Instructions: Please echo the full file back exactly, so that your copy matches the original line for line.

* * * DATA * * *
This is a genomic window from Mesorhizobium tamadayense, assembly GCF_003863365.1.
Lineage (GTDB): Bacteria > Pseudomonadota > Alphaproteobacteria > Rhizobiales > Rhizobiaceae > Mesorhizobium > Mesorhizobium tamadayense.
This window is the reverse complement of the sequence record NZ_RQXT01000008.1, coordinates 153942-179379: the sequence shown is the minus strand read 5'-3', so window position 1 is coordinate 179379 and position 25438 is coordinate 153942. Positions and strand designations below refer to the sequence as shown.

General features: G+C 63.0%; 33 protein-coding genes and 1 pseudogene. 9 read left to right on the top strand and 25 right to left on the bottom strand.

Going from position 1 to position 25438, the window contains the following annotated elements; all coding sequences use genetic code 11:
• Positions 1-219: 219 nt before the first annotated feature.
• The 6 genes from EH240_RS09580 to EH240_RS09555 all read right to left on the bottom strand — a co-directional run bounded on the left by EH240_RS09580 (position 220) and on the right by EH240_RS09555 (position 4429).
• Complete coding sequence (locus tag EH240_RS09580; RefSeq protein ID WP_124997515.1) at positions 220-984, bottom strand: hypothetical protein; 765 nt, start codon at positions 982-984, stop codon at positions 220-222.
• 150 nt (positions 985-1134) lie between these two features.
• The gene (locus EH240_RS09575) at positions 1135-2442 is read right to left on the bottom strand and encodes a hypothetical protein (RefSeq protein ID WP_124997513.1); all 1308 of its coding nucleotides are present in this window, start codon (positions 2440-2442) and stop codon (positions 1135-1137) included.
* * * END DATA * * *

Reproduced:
This is a genomic window from Mesorhizobium tamadayense, assembly GCF_003863365.1.
Lineage (GTDB): Bacteria > Pseudomonadota > Alphaproteobacteria > Rhizobiales > Rhizobiaceae > Mesorhizobium > Mesorhizobium tamadayense.
This window is the reverse complement of the sequence record NZ_RQXT01000008.1, coordinates 153942-179379: the sequence shown is the minus strand read 5'-3', so window position 1 is coordinate 179379 and position 25438 is coordinate 153942. Positions and strand designations below refer to the sequence as shown.

General features: G+C 63.0%; 33 protein-coding genes and 1 pseudogene. 9 read left to right on the top strand and 25 right to left on the bottom strand.

Going from position 1 to position 25438, the window contains the following annotated elements; all coding sequences use genetic code 11:
• Positions 1-219: 219 nt before the first annotated feature.
• The 6 genes from EH240_RS09580 to EH240_RS09555 all read right to left on the bottom strand — a co-directional run bounded on the left by EH240_RS09580 (position 220) and on the right by EH240_RS09555 (position 4429).
• Complete coding sequence (locus tag EH240_RS09580; RefSeq protein ID WP_124997515.1) at positions 220-984, bottom strand: hypothetical protein; 765 nt, start codon at positions 982-984, stop codon at positions 220-222.
• 150 nt (positions 985-1134) lie between these two features.
• The gene (locus EH240_RS09575) at positions 1135-2442 is read right to left on the bottom strand and encodes a hypothetical protein (RefSeq protein ID WP_124997513.1); all 1308 of its coding nucleotides are present in this window, start codon (positions 2440-2442) and stop codon (positions 1135-1137) included.